In this ad, the case is made for Jeep as farm implement, acting as plow, mower, even post hole digger. As a firefighting implement the announcer boasts that “One man with a Jeep can do the work of 100 men with shovels” by cutting fire breaks into the soil. It’s sold as the workhorse of cemeteries, ranches, county service crews, and anything else their marketing gurus could write into copy. We think the metrics are dubious but certainly the inexpensive build, versatile nature, and need for power equipment across the countryside brought these Jeeps into widespread rural and industrial service in myriad roles.
What makes most of this possible is the existence of a power take-off (PTO). This is a mechanical connection from the engine of the vehicle to external components that can be switched out. Once connected, the speed of the engine can be controlled to adjust the power take-off operation. In conjunction with a hydraulic system that can lift and lower the implement, it becomes a remarkably versatile system. We begin to wonder the American vernacular includes the saying “it’s like the Swiss Army knife of…” rather than calling everything that’s insanely useful a Jeep.
Connect a pump to the PTO and you have a fire-fighting Jeep. Connect a generator and you can drive electric tools like the chainsaw used to cut down a tree in the video and to power an arc welder. There’s a gnarly-looking circular saw blade, and you’re going to spill your coffee when you get to the “Jeep-a-trench”. That’s right, a trenching attachment gives the vehicle’s suspension a rough workout. It boasts the ability to dig down six feet and complete the footings for an ordinary house in just three hours.
Willy’s MB, the company behind the Jeep must have employed a crew of hackers. What a blast it would have been to be in the research and development sessions to come up with 1,001 more uses for the equipment. The company has a bit of Jeep history you can peruse, but we’d really love to hear about the addon equipment ideas that didn’t make the cut. Are there any readers who have some stories along these lines? Let us know in the comments below.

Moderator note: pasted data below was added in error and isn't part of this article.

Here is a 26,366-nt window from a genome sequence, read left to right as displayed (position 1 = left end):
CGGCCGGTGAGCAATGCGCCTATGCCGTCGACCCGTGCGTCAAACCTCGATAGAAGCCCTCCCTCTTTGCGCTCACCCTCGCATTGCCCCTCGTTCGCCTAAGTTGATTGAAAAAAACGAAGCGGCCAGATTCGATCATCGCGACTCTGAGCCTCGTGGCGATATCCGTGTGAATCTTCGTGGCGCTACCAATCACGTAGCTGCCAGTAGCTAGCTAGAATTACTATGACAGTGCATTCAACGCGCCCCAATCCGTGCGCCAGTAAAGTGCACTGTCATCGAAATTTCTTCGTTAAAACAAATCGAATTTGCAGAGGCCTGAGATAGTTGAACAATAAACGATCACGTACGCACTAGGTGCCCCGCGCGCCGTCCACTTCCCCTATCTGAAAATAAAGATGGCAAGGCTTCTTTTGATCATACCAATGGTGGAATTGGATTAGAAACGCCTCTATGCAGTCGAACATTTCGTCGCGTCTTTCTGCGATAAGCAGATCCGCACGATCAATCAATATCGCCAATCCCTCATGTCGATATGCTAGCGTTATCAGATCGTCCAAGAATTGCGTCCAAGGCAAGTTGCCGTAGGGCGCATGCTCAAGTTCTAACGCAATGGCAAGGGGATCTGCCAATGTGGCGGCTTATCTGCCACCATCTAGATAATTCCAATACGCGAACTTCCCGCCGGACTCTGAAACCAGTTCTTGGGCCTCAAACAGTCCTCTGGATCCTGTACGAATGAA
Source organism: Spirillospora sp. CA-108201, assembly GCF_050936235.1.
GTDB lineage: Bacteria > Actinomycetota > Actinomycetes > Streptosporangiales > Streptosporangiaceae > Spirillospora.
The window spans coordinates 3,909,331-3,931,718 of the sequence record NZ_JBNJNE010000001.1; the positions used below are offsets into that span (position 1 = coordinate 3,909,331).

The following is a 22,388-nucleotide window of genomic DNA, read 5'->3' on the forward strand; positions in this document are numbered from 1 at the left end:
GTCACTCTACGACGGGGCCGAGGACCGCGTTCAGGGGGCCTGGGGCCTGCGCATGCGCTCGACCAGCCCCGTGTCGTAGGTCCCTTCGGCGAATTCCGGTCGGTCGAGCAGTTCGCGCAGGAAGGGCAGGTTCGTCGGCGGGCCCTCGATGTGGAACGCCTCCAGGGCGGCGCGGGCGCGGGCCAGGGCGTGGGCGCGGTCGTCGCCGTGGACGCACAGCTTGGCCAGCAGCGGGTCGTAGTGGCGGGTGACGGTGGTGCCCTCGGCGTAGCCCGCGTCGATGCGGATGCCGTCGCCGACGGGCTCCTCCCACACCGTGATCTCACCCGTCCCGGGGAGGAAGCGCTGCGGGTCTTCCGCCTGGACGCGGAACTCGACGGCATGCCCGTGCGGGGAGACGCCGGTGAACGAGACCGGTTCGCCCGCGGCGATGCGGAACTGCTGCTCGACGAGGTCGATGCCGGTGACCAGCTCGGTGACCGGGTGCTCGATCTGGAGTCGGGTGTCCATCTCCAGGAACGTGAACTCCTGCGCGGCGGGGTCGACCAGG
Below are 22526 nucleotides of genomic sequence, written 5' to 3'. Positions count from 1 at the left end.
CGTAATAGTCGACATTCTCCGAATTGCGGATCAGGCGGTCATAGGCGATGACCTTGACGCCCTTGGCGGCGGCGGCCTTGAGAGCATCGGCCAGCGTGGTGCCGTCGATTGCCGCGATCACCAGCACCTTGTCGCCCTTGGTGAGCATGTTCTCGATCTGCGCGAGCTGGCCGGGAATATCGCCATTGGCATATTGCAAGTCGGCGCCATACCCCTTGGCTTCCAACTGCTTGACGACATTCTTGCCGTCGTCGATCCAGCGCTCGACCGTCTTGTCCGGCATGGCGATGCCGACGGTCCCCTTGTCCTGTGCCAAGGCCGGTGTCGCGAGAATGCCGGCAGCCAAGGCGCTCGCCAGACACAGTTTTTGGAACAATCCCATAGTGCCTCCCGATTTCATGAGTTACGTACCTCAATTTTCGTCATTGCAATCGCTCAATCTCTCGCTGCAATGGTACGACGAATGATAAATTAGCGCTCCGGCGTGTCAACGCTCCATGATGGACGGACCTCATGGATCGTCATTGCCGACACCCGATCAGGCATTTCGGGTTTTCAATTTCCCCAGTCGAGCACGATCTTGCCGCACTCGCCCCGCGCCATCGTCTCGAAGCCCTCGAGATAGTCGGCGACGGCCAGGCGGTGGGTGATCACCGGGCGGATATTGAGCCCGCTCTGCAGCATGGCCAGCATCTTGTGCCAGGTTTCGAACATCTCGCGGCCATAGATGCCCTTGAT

Ah, the autorouter. Inside every PCB design tool, there’s a function called the ‘autorouter’. This function, when used correctly, is able to automagically lay traces between pads, producing a perfect board in under a minute. The trouble is, no one uses it. We have been told not to trust the autorouters and we hear a lot of other dire warnings about it. The autorouter never works. The autorouter will put traces everywhere. The autorouter doesn’t consider floorplanning, and sometimes you’re going to get traces that go right through the edge of your board. Is avoiding the autorouter sound advice?
For this week’s Hack Chat, we’re talking about trusting the autorouter. The autorouter is just a tool, and like any tool, it will do exactly what you tell it. The problem, therefore, is being smart enough to use the autorouter.
Our guest for this week’s Hack Chat is Ben Jordan, Director of Community Tools and Content at Altium. Ben is a Computer Systems engineer, with 25 years experience in board-level hardware and embedded systems design. He picked up a soldering iron at 8, and wrote some assembly at 12. He’s also an expert at using an autorouter successfully.
In this Hack Chat, we’re going to talk to Ben about Altium, Circuit Maker, and how to get the best performance out of an autorouter. How do you set the autorouter up? How do you test your settings? What, actually, is the technology and math that goes into an autorouter? What is the best way to design a multilayer board? How do you do multiboard designs? And what’s the deal with mixed signals?